Researchers have identified a genetic mutation linked to specific risk of childhood acute lymphoblastic leukemia (ALL), according to a research letter in the October issue of Nature Genetics (2013:45;1226-1231).
“These results represent a new syndrome of cancer susceptibility, which oncologists treating these children will need to keep in mind,” Kenneth Offit, MD, MPH, Chief of the Clinical Genetics Service at Memorial Sloan-Kettering Cancer Center and the paper's senior author, noted via email.
The team of researchers from Memorial Sloan-Kettering Cancer Center, St. Jude Children's Research Hospital, the University of Washington, and other institutions determined that a mutation in the PAX5 gene was present in several members of two unrelated families, all diagnosed with childhood ALL. PAX5 (known to play a role in the development of some B-cell cancers, including ALL) is a transcription factor that regulates the activity of several other genes essential to maintain the identity and function of B cells.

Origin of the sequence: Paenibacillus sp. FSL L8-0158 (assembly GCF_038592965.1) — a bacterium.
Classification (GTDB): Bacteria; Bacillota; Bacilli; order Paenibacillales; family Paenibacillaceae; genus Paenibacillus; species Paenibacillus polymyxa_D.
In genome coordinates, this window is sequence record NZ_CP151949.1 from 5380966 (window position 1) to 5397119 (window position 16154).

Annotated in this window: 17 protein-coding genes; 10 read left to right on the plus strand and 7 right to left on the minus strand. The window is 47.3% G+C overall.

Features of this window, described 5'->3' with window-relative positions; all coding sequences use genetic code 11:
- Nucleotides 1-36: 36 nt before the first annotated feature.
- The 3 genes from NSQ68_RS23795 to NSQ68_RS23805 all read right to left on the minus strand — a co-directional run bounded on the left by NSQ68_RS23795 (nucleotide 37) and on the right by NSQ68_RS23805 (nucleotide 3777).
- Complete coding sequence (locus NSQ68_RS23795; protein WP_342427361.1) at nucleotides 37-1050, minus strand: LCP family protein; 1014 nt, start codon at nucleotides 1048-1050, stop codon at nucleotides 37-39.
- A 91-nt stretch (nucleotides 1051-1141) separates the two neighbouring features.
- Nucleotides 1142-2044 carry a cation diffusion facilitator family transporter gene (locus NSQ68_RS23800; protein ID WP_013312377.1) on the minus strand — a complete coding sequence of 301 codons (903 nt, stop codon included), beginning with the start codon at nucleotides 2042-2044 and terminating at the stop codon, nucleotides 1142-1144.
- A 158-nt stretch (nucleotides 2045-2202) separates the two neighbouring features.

The researchers (first author is Sohela Shah, PhD, a research fellow in the Offit lab) also found that the mutation was present in two additional cases of ALL. And, further tests confirmed that the specific mutation compromised the normal genetic functioning of PAX5, which appeared to increase the risk of developing ALL.
The authors also note that although the data strongly implicate the PAX5 mutation as being linked to B-cell ALL susceptibility, study of additional cases is required to define the full spectrum of germline variations contributing to ALL pathogenesis.
“We're in unchartered territory,” Offit said. “At the very least this discovery gives us a new window into inherited causes of childhood leukemia. More immediately, testing for this mutation may allow affected families to prevent leukemia in future generations.”